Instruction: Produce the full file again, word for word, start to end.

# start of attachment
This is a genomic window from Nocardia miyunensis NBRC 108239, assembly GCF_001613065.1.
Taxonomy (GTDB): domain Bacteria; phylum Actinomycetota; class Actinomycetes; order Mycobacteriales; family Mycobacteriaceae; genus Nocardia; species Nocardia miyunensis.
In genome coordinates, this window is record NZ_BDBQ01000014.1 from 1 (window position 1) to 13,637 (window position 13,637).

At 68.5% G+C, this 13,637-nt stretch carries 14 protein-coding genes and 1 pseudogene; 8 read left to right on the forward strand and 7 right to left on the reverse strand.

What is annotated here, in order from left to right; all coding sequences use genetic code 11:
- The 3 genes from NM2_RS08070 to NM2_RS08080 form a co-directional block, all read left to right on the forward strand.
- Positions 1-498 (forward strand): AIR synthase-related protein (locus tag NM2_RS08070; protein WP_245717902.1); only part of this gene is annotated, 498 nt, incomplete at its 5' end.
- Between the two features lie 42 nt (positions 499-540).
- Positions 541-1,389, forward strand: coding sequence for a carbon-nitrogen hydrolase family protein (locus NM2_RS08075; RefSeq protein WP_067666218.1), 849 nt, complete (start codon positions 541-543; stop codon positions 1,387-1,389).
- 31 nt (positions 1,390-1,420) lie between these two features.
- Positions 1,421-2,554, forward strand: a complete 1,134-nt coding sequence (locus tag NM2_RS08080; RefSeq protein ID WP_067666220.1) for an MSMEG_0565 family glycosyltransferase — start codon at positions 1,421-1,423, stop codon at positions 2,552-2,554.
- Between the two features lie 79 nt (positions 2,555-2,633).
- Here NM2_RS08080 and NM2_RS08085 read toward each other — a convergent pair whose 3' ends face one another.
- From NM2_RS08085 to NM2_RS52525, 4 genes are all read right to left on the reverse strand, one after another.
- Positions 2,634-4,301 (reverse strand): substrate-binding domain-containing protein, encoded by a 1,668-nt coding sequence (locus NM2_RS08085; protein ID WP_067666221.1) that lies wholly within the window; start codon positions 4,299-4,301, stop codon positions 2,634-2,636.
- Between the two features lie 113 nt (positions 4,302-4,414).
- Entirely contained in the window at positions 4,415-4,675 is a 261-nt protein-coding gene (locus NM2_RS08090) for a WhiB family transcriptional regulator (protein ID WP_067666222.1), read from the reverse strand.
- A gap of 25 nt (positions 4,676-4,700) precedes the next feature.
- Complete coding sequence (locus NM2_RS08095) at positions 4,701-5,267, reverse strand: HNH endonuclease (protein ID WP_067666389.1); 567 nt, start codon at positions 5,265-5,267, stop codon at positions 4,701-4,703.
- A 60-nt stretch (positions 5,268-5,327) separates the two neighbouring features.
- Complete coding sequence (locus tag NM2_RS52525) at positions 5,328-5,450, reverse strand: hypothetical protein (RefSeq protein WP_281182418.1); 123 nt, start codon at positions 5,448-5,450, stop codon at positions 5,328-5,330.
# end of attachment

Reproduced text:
This is a genomic window from Nocardia miyunensis NBRC 108239, assembly GCF_001613065.1.
Taxonomy (GTDB): domain Bacteria; phylum Actinomycetota; class Actinomycetes; order Mycobacteriales; family Mycobacteriaceae; genus Nocardia; species Nocardia miyunensis.
In genome coordinates, this window is record NZ_BDBQ01000014.1 from 1 (window position 1) to 13,637 (window position 13,637).

At 68.5% G+C, this 13,637-nt stretch carries 14 protein-coding genes and 1 pseudogene; 8 read left to right on the forward strand and 7 right to left on the reverse strand.

What is annotated here, in order from left to right; all coding sequences use genetic code 11:
- The 3 genes from NM2_RS08070 to NM2_RS08080 form a co-directional block, all read left to right on the forward strand.
- Positions 1-498 (forward strand): AIR synthase-related protein (locus tag NM2_RS08070; protein WP_245717902.1); only part of this gene is annotated, 498 nt, incomplete at its 5' end.
- Between the two features lie 42 nt (positions 499-540).
- Positions 541-1,389, forward strand: coding sequence for a carbon-nitrogen hydrolase family protein (locus NM2_RS08075; RefSeq protein WP_067666218.1), 849 nt, complete (start codon positions 541-543; stop codon positions 1,387-1,389).
- 31 nt (positions 1,390-1,420) lie between these two features.
- Positions 1,421-2,554, forward strand: a complete 1,134-nt coding sequence (locus tag NM2_RS08080; RefSeq protein ID WP_067666220.1) for an MSMEG_0565 family glycosyltransferase — start codon at positions 1,421-1,423, stop codon at positions 2,552-2,554.
- Between the two features lie 79 nt (positions 2,555-2,633).
- Here NM2_RS08080 and NM2_RS08085 read toward each other — a convergent pair whose 3' ends face one another.
- From NM2_RS08085 to NM2_RS52525, 4 genes are all read right to left on the reverse strand, one after another.
- Positions 2,634-4,301 (reverse strand): substrate-binding domain-containing protein, encoded by a 1,668-nt coding sequence (locus NM2_RS08085; protein ID WP_067666221.1) that lies wholly within the window; start codon positions 4,299-4,301, stop codon positions 2,634-2,636.
- Between the two features lie 113 nt (positions 4,302-4,414).
- Entirely contained in the window at positions 4,415-4,675 is a 261-nt protein-coding gene (locus NM2_RS08090) for a WhiB family transcriptional regulator (protein ID WP_067666222.1), read from the reverse strand.
- A gap of 25 nt (positions 4,676-4,700) precedes the next feature.
- Complete coding sequence (locus NM2_RS08095) at positions 4,701-5,267, reverse strand: HNH endonuclease (protein ID WP_067666389.1); 567 nt, start codon at positions 5,265-5,267, stop codon at positions 4,701-4,703.
- A 60-nt stretch (positions 5,268-5,327) separates the two neighbouring features.
- Complete coding sequence (locus tag NM2_RS52525) at positions 5,328-5,450, reverse strand: hypothetical protein (RefSeq protein WP_281182418.1); 123 nt, start codon at positions 5,448-5,450, stop codon at positions 5,328-5,330.